College of Public Health Guidebooks
Concentration: Epidemiology (EPY)
Degree: Doctor of Philosophy in Public Health
Epidemiology, considered a fundamental science of public health, is the study of the distribution and determinants of disease and disability in populations. Epidemiology is historically rooted in the study of the causes of infectious diseases (epidemics); however, through industrial development and the demographic transition during the 20th century, epidemiology now encompasses the study of all types of health conditions.
The PhD degree is a terminal academic degree and represents outstanding academic achievement. The doctoral concentration in Epidemiology is a research degree, centered on a major dissertation research project within a broad public health context.
The PhD program is designed to educate persons to be independent researchers and public health professionals in academia, research institutes, government or industry. While graduates sometimes seek additional training after graduation through postdoctoral fellowships, a graduate of the PhD program is prepared to be a faculty member of a graduate program in a university or in a position in a public health organization, multidisciplinary setting, government or industry.
The PhD concentration in Epidemiology requires that applicants have a solid foundation of knowledge of concepts and skills of epidemiology, an understanding of public health concepts and the public health perspective, and the ability to read and understand reports of clinical and epidemiological studies. However, it is anticipated that students may need additional training in one or more of these areas, depending upon their background before entering the program. On average, the doctoral program requires four to five years for completion following the Master’s or other advanced degree.
Program of Study
Catalog Info and
Note: You may choose a program of study that corresponds to the academic year of your admission or any year thereafter. Please see the guidelines below.
The USF Tampa Graduate Catalog, including college and program requirements, and program and course descriptions, is available on the web at www.grad.usf.edu/catalog.php. Each Catalog is published and in effect for the academic term(s) noted on the title page.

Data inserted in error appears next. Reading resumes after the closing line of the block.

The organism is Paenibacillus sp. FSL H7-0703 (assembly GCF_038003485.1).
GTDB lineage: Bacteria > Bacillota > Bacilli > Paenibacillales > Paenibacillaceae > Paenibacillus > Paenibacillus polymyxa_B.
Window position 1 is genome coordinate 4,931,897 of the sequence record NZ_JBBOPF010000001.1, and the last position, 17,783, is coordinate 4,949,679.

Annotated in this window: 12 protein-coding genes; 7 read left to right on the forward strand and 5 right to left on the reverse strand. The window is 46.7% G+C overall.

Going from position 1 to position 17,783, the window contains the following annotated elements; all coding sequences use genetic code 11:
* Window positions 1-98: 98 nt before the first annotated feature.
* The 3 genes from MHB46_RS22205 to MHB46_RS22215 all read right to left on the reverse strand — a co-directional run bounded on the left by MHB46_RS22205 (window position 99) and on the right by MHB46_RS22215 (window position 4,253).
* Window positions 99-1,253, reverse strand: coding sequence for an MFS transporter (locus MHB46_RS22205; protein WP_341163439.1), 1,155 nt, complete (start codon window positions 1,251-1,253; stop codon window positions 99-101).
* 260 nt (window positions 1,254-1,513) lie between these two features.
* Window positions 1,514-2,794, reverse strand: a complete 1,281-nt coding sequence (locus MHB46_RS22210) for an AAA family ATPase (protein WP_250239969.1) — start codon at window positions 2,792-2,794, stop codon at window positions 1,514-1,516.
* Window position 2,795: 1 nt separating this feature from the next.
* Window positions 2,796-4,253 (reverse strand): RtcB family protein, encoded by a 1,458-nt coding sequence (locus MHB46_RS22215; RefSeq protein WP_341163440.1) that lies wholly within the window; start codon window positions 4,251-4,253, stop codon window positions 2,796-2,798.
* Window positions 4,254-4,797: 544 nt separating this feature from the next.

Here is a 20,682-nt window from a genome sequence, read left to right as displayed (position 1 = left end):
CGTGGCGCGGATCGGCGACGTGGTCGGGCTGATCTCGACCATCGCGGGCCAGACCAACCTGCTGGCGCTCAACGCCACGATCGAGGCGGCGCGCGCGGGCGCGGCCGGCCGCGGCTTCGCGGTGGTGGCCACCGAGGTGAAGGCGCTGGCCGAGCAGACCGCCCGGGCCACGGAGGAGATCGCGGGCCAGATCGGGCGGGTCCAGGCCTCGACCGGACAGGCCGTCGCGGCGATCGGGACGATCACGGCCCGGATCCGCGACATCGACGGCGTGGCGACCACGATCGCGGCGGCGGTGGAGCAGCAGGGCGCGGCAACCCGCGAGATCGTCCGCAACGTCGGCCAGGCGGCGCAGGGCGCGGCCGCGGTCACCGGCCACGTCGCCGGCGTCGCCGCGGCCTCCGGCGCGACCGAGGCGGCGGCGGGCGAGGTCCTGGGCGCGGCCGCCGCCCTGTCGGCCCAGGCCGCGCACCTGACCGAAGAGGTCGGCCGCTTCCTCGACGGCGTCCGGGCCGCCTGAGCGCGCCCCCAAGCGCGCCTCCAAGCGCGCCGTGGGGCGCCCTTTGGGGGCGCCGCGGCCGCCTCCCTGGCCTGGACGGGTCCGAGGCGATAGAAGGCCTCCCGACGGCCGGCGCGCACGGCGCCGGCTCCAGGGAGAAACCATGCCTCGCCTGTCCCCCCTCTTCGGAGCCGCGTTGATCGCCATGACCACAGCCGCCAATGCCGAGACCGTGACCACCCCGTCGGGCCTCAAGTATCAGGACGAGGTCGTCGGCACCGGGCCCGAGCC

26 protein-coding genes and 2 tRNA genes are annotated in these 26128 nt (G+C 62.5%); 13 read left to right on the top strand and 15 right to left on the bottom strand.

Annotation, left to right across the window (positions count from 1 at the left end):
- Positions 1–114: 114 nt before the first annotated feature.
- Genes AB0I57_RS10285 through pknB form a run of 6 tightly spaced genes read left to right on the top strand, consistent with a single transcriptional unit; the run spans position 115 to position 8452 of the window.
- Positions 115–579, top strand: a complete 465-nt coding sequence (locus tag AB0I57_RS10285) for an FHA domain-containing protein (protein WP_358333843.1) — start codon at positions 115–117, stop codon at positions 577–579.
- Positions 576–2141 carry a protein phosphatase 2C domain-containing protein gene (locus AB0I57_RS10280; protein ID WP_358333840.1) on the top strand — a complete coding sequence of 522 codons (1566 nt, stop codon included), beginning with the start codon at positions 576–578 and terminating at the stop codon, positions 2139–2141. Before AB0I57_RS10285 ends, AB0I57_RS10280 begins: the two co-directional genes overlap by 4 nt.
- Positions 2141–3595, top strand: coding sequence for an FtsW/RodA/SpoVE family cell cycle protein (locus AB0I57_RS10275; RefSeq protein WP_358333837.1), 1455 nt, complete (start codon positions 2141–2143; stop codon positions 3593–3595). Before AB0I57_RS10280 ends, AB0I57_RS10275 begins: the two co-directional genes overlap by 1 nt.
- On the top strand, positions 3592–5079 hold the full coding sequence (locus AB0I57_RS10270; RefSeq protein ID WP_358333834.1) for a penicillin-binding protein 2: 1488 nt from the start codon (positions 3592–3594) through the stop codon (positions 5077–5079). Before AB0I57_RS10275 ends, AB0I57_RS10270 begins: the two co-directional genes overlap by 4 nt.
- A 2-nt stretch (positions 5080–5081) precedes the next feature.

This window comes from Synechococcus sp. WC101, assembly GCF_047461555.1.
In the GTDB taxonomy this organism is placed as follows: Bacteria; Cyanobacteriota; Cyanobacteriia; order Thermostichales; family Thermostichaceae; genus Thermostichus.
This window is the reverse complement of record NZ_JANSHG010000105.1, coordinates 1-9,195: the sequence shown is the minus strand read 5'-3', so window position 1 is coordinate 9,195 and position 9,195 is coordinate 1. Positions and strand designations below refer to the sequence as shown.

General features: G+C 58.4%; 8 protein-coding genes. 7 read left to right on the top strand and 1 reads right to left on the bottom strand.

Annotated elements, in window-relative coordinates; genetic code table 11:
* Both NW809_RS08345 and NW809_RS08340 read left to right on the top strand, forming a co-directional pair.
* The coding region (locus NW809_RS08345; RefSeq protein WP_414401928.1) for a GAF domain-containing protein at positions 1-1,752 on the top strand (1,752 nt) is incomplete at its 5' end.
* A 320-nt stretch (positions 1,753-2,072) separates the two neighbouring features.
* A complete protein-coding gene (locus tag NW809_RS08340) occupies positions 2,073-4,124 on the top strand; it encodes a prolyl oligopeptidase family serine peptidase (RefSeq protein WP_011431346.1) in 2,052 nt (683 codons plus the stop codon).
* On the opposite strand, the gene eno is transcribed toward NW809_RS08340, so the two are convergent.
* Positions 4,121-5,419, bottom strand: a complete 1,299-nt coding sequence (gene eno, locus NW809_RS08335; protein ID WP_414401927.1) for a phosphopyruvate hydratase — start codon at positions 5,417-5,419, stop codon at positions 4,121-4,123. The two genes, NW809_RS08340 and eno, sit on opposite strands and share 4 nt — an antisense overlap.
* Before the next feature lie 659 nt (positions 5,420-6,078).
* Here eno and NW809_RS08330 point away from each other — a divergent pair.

Student’s Program Degree Requirements
In order to graduate, students must meet all requirements specified in the USF Catalog of their choice, except as noted below. As the University is dynamic, changes and updates to the catalog are anticipated. In contract to major requirements, which are tied to a specific catalog, all students must comply with University policies and procedures that come into effect each catalog year.
- Students cannot choose a USF Catalog published prior to admission (or readmission) or during an academic year in which they did not complete at least two terms. If a student is dropped from the system and must be reinstated, the student’s choice of Catalog is limited to the USF Catalog in effect at the time of readmission or any one Catalog published during their continuous re-enrollment.
- If state law or certification requirements change, the student must comply with the most current standard or criteria.
- If the College or Department makes fundamental changes to the program that necessitates changes in the degree requirements of enrolled students, the needs of those students will be explicitly addressed in the proposal for change and scrutinized by the Office of Graduate Studies.
- USF policies and procedures not related to degree requirements such as academic grievance procedures, student conduct code and other procedural processes and definitions may be updated each year and the student will be held to the most current catalog and procedures available.
- USF does not commit itself to offer all the courses, programs, and majors listed in this Catalog. If the student cannot meet all of the graduation requirements specified in the Catalog of choice as a result of decisions and changes made by the University, appropriate substitutions will be determined by the program to ensure that the student is not penalized.